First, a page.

VMware ESXi 6.0 Windows 10 VM speed comparison between Intel 750 Series NVMe SSD and Samsung 950 PRO M.2 NVMe SSD


Source: Intel

What happens when you take two identical Xeon servers with PCIe 3.0 x 4

Available now on Amazon in 256GB and 512GB sizes, 1TB not expected until early 2016.

...and bless each of them with magical NVMe powers

1) install an Intel SSD 750 Series 400 GB NVMe PCIe card in the one on the left
(related articles here)

2) install a Samsung 950 PRO M.2 NVMe M.2 SSD into the one on the right
(related articles here)

Multiple capacities available on Amazon.

This motherboard and chipsets supports the full speeds NVMe is capable of, given the PCIe 3.0 x 4 lanes. Note that the latest Skylake Intel NUC Kit NUC6i3SYH has PCIe 3.0 x4, but caps out at 1600 MB/sec throughput for NVMe devices, as Intel's manual page 45 confirms.

...then top it all off with a fresh copy of VMware ESXi 6.0 Update 1?

3) format those two brands of delicious NVMe as VMFS5 as they become an ESXi datastore, then build a nice default Windows 10 VM one one, then clone it to the other

Here's what happens, a fun video...

The video appears below, showing the two systems booting each booting a Windows 10 VM simultaneously.

Interesting to note, with the Intel 750, you need to install a VIB (driver) for decent speeds, but the Samung 950 "just works" and exhibits good speeds using just ESXi 6.x's built in NVMe driver.

that also features some ATTO Disk Benchmark action...

For these tests (which were consistent across off camera runs), I went with the highest system fan speed to avoid any thermal throttling during even the most extended abuse, with the BIOS configured the same way I did my Windows 10 ATTO benchmarks.

ATTO 750 Series 400GB versus Samsung 950 PRO 512GB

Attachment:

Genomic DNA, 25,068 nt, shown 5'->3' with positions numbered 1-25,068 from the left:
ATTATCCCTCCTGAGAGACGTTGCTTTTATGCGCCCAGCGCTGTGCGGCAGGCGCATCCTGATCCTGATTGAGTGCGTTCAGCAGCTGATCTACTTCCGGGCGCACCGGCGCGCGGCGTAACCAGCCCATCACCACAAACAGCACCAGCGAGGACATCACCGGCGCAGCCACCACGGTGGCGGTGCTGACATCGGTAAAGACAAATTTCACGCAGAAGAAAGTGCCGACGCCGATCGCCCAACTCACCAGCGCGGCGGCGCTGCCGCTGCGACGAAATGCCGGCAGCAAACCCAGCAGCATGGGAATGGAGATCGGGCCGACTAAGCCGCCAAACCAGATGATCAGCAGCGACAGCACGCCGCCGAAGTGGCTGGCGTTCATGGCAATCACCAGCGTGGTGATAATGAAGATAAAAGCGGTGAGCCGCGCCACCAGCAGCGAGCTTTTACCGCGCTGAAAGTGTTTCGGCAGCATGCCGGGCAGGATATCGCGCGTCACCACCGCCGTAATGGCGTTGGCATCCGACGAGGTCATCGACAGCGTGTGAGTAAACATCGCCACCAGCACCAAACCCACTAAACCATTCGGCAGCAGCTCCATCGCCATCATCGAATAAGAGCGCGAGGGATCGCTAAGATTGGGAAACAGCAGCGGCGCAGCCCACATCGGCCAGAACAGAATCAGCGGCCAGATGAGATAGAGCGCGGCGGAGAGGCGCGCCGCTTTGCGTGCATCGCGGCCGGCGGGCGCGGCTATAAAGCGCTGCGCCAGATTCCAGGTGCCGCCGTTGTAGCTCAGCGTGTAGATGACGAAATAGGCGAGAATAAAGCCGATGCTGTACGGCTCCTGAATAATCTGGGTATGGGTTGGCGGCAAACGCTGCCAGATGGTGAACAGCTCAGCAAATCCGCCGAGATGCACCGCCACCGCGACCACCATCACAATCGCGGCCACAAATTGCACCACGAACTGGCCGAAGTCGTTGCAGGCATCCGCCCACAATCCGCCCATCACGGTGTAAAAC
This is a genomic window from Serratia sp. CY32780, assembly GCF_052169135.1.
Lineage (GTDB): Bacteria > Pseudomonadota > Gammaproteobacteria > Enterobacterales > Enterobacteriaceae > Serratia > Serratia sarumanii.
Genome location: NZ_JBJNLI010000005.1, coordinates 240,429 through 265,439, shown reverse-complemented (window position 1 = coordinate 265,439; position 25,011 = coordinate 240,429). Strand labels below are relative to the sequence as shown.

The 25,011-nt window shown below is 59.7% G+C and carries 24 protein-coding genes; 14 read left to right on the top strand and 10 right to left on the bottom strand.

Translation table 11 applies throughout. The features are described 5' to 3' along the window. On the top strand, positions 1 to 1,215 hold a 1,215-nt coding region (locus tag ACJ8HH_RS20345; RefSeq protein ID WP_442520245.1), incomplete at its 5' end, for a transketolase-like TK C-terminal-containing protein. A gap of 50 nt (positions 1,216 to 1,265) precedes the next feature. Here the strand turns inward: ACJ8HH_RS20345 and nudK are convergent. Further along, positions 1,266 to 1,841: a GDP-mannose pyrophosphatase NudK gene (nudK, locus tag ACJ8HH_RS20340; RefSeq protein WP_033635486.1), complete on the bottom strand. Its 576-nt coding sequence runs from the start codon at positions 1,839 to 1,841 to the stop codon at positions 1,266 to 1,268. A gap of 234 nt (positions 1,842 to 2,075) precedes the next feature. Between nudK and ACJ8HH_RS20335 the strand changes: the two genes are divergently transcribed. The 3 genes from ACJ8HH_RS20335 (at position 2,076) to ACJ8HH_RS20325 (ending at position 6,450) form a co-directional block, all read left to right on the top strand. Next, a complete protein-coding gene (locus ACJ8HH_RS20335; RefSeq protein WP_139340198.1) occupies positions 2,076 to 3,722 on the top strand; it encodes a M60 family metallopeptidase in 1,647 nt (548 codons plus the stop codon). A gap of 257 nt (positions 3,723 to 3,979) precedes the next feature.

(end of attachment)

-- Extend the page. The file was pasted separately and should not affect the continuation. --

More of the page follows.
Intel 750 at left, Samsung 950 at right. ATTO Disk Benchmark results seen in each Windows 10 VM, as seen in the video. Click twice to zoom in fully.

...and finishes up with a typical use case demonstration....

This strong ending gives you a real sense of how glorious it is to be able to deploy a new Windows 10 VM from Template (a full clone) in a mere 18 seconds. Now that's what I'm talking about!

Win 10 VM on an Intel 750 Series and a Samsung 950 PRO, NVMe SSDs fly with VMware ESXi!

...topped off with some Benchmark results.

Samsung Specifications state:
2,500 MB/sec reads and 1,500 MB/sec writes.
According to ATTO, my highest numbers from 3 runs, under Windows 10 natively:
2,598 MB/sec reads and 1,576 MB/sec writes.

Now let's look at the numbers for ATTO run inside a VM:
2,578 MB/sec reads and 1,568 MB/sec writes.

Windows 10 installed on SuperServer directly, with ATTO Disk Benchmark results. Click on the image, then left/right arrow to compare each of the ATTO results with one another.
Windows 10 VM installed on SuperServer, ATTO Disk Benchmark results. This screenshot is taken from the video, which wasn't tall enough a window to get an unobstructed view of the results.
For comparison sake, here's a more typical SATA3-based Samsung 840 EVO mSATA 1TB SSD drive, which hits a pretty obvious cap as it nears the 6 Gbps max of the interface.

Closing thoughts and observations.

Despite the diminished speeds at the very important 4.0K size seen on the 4th row of the graphs, these results are still pretty darn good overall. It would appear that both the Samsung Windows 10 drivers and the VMware ESXi 6.0 NVMe drivers are fairly mature, even in this brave and wonderful new world of NVMe where the speeds that blow away any SATA3 device out there. Some of my many NVMe articles were published rather long ago. It's about time for the future of storage to arrive, and it was worth the wait and cost. Let's hope the cost delta between a SATA3 and NVMe SSDs continues to fall throughout 2016, as more and more folks find themselves with a little M.2 interface on their motherboard, or a M.2 to PCIe adapter.

See also at TinkerTry

See also